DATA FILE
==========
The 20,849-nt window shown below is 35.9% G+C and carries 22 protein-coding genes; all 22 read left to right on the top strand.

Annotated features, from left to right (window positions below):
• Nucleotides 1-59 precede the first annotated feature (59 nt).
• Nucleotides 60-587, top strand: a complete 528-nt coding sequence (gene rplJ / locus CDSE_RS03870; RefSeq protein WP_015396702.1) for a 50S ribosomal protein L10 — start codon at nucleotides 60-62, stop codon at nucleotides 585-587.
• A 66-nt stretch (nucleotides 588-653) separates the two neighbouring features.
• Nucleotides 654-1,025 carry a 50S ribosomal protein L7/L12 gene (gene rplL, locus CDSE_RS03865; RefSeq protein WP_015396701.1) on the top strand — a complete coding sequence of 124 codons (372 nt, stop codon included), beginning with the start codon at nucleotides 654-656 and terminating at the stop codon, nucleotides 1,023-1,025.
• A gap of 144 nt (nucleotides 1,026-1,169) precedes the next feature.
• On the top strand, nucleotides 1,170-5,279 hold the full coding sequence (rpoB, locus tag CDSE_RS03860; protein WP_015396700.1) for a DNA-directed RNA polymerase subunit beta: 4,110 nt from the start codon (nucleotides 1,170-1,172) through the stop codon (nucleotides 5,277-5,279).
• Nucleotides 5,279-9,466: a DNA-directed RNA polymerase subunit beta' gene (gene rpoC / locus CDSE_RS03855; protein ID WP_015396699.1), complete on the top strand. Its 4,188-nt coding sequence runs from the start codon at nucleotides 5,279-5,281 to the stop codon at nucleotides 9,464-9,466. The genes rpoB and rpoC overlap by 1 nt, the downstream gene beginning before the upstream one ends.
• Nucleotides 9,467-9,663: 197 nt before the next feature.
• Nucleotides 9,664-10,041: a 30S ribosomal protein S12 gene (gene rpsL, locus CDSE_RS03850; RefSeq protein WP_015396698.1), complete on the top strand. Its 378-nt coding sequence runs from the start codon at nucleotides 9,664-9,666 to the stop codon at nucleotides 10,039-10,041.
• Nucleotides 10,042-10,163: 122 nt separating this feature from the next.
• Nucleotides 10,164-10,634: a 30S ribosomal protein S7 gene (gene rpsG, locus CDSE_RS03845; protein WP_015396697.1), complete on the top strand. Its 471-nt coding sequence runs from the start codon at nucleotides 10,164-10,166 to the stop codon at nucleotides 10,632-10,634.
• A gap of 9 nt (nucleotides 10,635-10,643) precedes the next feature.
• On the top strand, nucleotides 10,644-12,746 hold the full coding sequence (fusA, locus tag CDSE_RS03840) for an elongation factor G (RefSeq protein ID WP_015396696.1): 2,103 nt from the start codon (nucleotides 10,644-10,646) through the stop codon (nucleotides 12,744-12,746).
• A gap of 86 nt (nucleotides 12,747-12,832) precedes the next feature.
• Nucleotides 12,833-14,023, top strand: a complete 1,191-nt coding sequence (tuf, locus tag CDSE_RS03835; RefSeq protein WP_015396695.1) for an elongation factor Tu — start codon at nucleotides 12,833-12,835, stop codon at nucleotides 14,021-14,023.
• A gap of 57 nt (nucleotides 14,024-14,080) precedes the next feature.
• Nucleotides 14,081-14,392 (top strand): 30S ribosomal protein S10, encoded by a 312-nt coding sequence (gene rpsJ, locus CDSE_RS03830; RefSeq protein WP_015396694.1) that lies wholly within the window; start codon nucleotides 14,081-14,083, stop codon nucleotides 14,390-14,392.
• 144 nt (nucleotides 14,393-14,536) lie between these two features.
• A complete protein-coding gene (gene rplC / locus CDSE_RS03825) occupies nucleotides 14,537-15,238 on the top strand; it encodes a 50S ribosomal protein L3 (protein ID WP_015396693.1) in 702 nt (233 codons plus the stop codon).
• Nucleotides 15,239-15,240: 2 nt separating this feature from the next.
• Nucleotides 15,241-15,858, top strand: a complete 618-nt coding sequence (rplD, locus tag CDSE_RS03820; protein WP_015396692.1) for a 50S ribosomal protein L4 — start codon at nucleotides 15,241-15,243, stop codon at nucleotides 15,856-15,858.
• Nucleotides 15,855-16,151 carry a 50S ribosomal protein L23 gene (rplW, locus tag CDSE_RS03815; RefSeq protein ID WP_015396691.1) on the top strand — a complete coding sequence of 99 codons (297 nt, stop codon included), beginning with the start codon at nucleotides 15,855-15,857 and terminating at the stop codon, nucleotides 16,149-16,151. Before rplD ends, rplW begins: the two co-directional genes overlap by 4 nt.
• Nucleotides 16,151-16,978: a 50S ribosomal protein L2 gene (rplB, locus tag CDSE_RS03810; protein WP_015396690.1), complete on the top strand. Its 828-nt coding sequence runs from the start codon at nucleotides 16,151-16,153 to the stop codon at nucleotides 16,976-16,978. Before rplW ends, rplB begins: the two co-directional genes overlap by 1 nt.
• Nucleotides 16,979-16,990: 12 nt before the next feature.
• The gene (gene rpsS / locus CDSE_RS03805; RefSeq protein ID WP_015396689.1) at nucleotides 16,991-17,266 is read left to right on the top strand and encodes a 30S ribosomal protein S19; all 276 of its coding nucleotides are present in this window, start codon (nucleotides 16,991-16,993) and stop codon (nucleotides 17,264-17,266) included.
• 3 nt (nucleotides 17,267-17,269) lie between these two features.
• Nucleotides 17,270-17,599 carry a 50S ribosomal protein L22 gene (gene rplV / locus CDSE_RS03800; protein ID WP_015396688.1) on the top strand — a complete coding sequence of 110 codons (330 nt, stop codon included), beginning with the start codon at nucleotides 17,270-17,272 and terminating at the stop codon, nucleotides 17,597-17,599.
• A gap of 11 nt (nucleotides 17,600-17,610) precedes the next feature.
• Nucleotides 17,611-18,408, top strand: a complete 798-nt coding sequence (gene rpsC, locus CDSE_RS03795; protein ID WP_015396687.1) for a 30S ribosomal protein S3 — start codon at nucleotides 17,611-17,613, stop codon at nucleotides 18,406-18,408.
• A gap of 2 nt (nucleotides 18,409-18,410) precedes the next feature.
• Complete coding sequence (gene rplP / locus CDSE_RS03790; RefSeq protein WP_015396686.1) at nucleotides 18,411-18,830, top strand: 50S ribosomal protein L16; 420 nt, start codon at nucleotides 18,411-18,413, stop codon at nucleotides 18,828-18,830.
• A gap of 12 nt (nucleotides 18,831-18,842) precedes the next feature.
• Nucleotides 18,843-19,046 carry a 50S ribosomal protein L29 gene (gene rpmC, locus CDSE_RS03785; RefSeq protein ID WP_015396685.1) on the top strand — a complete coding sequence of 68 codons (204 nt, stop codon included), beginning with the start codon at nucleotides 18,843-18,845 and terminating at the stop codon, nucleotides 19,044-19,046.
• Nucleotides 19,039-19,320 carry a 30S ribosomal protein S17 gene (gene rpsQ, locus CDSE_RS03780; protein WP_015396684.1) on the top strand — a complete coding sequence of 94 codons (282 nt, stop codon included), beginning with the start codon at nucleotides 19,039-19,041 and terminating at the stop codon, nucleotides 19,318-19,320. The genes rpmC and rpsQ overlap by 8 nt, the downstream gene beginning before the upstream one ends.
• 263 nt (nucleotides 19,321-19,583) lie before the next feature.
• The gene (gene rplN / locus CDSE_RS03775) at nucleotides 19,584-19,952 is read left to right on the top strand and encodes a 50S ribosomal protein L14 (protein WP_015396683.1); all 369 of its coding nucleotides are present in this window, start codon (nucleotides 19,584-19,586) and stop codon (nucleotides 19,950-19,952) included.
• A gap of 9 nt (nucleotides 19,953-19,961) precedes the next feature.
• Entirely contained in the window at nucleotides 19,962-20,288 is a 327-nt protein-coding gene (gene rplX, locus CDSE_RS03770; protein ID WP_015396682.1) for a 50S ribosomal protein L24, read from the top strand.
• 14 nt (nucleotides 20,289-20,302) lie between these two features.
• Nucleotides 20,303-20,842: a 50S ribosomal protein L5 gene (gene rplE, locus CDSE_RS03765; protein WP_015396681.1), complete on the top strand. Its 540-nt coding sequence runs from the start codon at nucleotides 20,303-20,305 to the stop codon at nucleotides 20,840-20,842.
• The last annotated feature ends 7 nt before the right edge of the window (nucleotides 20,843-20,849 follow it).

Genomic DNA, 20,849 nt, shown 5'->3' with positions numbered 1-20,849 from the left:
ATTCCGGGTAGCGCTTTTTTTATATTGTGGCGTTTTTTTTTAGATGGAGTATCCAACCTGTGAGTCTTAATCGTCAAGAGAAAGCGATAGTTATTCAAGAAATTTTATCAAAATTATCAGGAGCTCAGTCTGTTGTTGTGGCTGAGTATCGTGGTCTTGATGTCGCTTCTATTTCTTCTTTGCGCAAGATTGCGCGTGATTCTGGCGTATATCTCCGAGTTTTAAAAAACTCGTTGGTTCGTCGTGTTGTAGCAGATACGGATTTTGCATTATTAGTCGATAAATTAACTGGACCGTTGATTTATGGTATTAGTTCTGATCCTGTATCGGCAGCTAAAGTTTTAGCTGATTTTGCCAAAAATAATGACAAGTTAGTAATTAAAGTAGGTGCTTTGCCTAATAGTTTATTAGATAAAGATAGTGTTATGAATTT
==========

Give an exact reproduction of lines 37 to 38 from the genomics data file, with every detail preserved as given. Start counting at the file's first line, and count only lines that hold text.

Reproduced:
• 263 nt (nucleotides 19,321-19,583) lie before the next feature.
• The gene (gene rplN / locus CDSE_RS03775) at nucleotides 19,584-19,952 is read left to right on the top strand and encodes a 50S ribosomal protein L14 (protein WP_015396683.1); all 369 of its coding nucleotides are present in this window, start codon (nucleotides 19,584-19,586) and stop codon (nucleotides 19,950-19,952) included.